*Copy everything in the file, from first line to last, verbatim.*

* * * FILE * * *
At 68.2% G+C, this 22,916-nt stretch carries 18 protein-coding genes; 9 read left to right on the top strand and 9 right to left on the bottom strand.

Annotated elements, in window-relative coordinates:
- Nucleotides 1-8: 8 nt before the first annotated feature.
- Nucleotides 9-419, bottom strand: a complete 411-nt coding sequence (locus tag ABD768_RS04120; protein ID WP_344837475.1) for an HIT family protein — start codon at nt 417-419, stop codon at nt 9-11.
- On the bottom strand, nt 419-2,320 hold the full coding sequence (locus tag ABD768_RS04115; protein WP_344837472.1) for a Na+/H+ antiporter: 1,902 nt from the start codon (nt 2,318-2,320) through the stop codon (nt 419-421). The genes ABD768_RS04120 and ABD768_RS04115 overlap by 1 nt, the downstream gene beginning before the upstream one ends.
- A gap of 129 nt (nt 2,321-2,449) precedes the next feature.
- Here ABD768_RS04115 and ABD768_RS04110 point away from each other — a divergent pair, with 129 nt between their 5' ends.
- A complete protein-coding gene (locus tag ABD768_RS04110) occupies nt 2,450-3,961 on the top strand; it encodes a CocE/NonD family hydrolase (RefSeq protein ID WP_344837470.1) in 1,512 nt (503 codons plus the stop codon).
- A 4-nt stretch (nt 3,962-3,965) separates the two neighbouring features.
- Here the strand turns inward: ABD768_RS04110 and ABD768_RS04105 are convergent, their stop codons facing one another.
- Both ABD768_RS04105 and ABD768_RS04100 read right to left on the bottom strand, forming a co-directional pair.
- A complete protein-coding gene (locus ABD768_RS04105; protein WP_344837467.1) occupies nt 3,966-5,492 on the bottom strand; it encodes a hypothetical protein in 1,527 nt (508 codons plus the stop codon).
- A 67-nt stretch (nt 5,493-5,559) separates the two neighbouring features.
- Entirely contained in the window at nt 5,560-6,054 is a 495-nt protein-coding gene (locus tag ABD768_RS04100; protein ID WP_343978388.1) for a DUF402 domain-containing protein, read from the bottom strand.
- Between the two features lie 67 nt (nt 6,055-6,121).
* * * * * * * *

At 68.2% G+C, this 22,916-nt stretch carries 18 protein-coding genes; 9 read left to right on the top strand and 9 right to left on the bottom strand.

Annotated elements, in window-relative coordinates:
- Nucleotides 1-8: 8 nt before the first annotated feature.
- Nucleotides 9-419, bottom strand: a complete 411-nt coding sequence (locus tag ABD768_RS04120; protein ID WP_344837475.1) for an HIT family protein — start codon at nt 417-419, stop codon at nt 9-11.
- On the bottom strand, nt 419-2,320 hold the full coding sequence (locus tag ABD768_RS04115; protein WP_344837472.1) for a Na+/H+ antiporter: 1,902 nt from the start codon (nt 2,318-2,320) through the stop codon (nt 419-421). The genes ABD768_RS04120 and ABD768_RS04115 overlap by 1 nt, the downstream gene beginning before the upstream one ends.
- A gap of 129 nt (nt 2,321-2,449) precedes the next feature.
- Here ABD768_RS04115 and ABD768_RS04110 point away from each other — a divergent pair, with 129 nt between their 5' ends.
- A complete protein-coding gene (locus tag ABD768_RS04110) occupies nt 2,450-3,961 on the top strand; it encodes a CocE/NonD family hydrolase (RefSeq protein ID WP_344837470.1) in 1,512 nt (503 codons plus the stop codon).
- A 4-nt stretch (nt 3,962-3,965) separates the two neighbouring features.
- Here the strand turns inward: ABD768_RS04110 and ABD768_RS04105 are convergent, their stop codons facing one another.
- Both ABD768_RS04105 and ABD768_RS04100 read right to left on the bottom strand, forming a co-directional pair.
- A complete protein-coding gene (locus ABD768_RS04105; protein WP_344837467.1) occupies nt 3,966-5,492 on the bottom strand; it encodes a hypothetical protein in 1,527 nt (508 codons plus the stop codon).
- A 67-nt stretch (nt 5,493-5,559) separates the two neighbouring features.
- Entirely contained in the window at nt 5,560-6,054 is a 495-nt protein-coding gene (locus tag ABD768_RS04100; protein ID WP_343978388.1) for a DUF402 domain-containing protein, read from the bottom strand.
- Between the two features lie 67 nt (nt 6,055-6,121).